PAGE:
People in Need and UNICEF Support in Numbers:
The project “Building Resilience of Conflict Affected Children through the Provision of Integrated Assistance to Communities in Hawija” covers three geographical areas - Hawija, Abbasi, and Al Zab sub districts.
- Goal: Support the registration and enrolment of 15,000 children into schools to provide non-formal education services
•Result: 15,075 children (8,160 boys, 6,915 girls) attended the program activities during the month of April in 66 different schools.
- Goal: Boost the registration and enrolment of 1,000 children into formal schools.
•Result: In April, the teachers/facilitators provided remedial classes, awareness sessions and PSS activities for 480 out-of-school children (263 females, 217 males).
- Goal: Encourage the provision of learning materials, textbooks, and stationary for all project-targeted schools.
•Result: PIN copied and distributed 750 books to three schools, the books were mainly for the subjects Math, Arabic and English for different grades.
- Goal: Distribute the provision of teaching supplies, mainly School-in-a-Box and recreational kits
•Result: School-in-a-Box and recreational kits were distributed to 125 teachers/facilitators
- Goal: Train 125 teachers/facilitators in Emergency Education, Life Skills and PSS to improve the quality of education.
•Result: PIN provided six days of training to 125 nominated teachers/facilitators. Two days were spent on Psychosocial Support (PSS) and four days were devoted to Teachers in Conflict Contexts (TICC).
- Goal: Educate 125 teachers/facilitators in pedagogy (literacy and numeracy) to improve the quality of education.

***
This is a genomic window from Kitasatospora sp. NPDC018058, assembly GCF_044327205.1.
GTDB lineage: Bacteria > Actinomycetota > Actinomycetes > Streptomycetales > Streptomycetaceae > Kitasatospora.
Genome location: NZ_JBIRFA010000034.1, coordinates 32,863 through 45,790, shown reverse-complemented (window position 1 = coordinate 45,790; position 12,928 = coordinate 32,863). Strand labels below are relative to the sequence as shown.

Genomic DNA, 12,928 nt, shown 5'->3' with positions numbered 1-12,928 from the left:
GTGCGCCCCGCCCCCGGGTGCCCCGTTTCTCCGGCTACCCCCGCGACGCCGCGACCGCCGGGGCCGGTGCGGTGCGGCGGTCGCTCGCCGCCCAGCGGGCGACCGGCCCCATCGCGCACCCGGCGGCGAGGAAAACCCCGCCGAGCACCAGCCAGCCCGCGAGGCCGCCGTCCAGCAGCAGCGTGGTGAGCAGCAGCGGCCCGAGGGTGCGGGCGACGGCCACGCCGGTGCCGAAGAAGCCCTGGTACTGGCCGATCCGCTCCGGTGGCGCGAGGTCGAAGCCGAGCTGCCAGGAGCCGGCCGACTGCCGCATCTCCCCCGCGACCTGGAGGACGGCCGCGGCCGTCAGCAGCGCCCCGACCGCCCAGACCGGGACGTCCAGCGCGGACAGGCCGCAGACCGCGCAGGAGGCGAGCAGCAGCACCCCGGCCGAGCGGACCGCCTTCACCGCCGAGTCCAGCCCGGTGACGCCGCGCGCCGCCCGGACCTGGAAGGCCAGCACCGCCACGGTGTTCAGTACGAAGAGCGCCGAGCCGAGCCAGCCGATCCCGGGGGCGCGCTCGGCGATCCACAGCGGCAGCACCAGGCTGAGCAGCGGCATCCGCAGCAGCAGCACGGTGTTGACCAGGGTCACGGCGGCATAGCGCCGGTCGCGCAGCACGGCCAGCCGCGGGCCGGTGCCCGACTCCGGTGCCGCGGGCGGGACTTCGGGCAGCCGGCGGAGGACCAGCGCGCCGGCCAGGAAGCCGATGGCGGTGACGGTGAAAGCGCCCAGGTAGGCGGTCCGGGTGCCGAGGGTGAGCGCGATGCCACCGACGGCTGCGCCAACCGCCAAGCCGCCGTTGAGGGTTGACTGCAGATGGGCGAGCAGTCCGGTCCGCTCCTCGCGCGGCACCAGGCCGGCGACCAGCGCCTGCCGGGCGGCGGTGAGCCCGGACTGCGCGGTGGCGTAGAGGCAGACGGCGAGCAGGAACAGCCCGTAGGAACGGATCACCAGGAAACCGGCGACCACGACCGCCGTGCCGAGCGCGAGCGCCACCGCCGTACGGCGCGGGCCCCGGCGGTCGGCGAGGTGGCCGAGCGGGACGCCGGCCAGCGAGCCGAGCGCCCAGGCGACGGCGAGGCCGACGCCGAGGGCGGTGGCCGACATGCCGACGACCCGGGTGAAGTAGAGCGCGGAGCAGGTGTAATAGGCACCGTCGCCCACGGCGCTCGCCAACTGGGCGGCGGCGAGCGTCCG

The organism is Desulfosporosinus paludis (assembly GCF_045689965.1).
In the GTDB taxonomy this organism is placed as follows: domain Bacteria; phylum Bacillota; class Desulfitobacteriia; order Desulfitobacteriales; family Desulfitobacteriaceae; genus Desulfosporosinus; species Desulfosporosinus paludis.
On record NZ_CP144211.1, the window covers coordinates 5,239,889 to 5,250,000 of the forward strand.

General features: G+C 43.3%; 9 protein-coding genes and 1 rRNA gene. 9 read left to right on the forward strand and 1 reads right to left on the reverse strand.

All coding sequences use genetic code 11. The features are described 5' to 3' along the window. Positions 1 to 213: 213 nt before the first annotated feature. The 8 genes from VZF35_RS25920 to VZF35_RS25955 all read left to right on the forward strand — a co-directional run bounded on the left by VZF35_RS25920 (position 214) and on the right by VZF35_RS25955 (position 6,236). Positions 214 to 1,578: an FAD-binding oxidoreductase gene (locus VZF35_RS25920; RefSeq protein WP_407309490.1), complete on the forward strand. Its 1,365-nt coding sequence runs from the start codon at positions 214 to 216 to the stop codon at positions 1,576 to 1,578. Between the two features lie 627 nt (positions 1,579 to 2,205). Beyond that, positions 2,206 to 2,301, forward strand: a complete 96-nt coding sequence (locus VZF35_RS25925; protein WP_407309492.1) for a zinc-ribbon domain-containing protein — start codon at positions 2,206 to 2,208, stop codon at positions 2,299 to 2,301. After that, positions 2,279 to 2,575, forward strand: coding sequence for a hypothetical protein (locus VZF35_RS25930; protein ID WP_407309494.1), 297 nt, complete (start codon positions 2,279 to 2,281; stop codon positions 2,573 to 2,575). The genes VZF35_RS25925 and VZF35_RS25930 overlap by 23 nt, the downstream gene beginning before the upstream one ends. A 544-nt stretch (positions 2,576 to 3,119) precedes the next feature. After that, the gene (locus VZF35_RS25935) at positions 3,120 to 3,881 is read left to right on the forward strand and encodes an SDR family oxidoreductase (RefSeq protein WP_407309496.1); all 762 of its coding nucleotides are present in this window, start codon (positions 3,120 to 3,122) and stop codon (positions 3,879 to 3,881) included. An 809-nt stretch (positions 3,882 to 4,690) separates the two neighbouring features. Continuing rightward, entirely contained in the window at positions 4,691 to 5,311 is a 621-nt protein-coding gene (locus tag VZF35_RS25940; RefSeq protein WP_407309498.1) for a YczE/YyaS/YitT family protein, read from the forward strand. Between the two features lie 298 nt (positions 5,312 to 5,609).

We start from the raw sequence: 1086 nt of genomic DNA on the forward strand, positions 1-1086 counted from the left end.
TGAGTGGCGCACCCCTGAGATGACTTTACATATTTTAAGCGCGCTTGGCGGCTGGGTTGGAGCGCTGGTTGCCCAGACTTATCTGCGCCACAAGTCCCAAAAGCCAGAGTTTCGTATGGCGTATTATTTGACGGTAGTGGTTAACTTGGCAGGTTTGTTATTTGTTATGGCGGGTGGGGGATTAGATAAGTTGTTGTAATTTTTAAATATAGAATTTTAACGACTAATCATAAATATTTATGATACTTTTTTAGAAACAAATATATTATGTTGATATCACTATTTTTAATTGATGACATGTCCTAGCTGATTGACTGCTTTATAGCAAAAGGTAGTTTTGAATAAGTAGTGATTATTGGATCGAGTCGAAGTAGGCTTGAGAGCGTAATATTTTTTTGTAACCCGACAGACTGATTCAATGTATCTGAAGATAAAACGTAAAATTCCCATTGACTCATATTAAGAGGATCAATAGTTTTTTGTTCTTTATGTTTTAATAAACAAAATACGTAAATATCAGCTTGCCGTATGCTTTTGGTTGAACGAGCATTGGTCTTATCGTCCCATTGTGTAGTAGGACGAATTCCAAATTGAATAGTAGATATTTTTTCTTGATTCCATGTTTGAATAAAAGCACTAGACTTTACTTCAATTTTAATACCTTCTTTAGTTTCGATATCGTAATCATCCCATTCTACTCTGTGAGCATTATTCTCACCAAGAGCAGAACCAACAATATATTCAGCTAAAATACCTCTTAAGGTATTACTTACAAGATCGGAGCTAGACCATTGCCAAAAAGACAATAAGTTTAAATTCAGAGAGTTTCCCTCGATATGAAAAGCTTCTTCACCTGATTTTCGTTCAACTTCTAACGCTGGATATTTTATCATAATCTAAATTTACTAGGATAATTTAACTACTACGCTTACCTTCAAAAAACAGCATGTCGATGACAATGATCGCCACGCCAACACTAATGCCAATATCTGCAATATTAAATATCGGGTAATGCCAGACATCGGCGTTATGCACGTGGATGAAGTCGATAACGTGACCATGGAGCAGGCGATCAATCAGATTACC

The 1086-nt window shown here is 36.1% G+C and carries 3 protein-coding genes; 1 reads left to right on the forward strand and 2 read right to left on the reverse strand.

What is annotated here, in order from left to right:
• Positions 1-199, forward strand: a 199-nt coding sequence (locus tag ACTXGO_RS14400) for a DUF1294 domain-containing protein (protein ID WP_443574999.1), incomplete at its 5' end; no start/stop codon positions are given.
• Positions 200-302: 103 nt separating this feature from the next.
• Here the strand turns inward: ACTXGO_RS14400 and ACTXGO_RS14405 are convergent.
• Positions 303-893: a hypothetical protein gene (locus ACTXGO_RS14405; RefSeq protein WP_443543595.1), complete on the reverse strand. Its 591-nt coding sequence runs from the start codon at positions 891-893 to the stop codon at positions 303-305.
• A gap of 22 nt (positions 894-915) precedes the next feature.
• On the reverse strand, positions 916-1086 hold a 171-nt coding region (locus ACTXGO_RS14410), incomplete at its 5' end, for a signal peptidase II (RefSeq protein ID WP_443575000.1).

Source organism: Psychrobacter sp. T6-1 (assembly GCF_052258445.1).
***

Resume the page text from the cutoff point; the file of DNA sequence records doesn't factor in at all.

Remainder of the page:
•Result: 15 days of training about pedagogy targeting 125 teachers/facilitators (17 females, 108 males) was finalised on Jan 16th.
- Goal: Provide Psychosocial Support (PSS) to the children at risk, targeting 15,000 children.
•Result: In April 15,075 children (8160 boys, 6915 girls) were provided with PSS activities
- Goal: Establish and train 66 Parent Teacher Associations (PTAs).
•Result: PTAs in 66 schools were either established or reformed following PIN manual.
- Goal: Provide an incentive to 125 teachers/facilitators to deliever the programme activity on a monthly basis
•Result: 125 teachers / facilitators (male and female) receive incentives on a monthly basis. 10 USD per day according to the Education Cluster recommendation.
- Goal: Distribute basic hygiene kits for 15,000 children.
•Result: We distributed 15,400 hygiene kits to children
- Goal: Promote hygiene and water conservation training to 10,000 teachers and community leaders.
•Result: The total number of beneficiaries trained since the beginning of the project until April 2019 is 8,173 (6106 male, 2067 female).
- Goal: Host Menstrual Hygiene Management (MHM) awareness sessions for adolescents and youth in 13 schools.
•Result: By the end of April, PIN managed to target 13 schools with the MHM sessions implemented by 17 female teachers/facilitators, reaching around 1,150 young girls.
- Goal: Organise daily group hand washing routine activity with soap to prevent illness, targeting 15,000 children.
•Result: Soap distribution to children took place in all targeted schools, the community mobilisers, with support of the sanitary clubs in each school, showed the children how to wash their hands properly.
- Goal: Establish hygiene campaigns and hygiene promotion events in 66 schools, two events per school targeting 20,000 people.
•Result: PIN organised and conducted 66 events in all targeted schools celebrating World Water Day. The campaign targeted an estimated 15,000 children, and 2,000 community members in 66 schools in the Hawija district.
- Goal: Create one sanitary club per school composed of children and one teacher.
•Result: 76 sanitary clubs were established in 76 schools.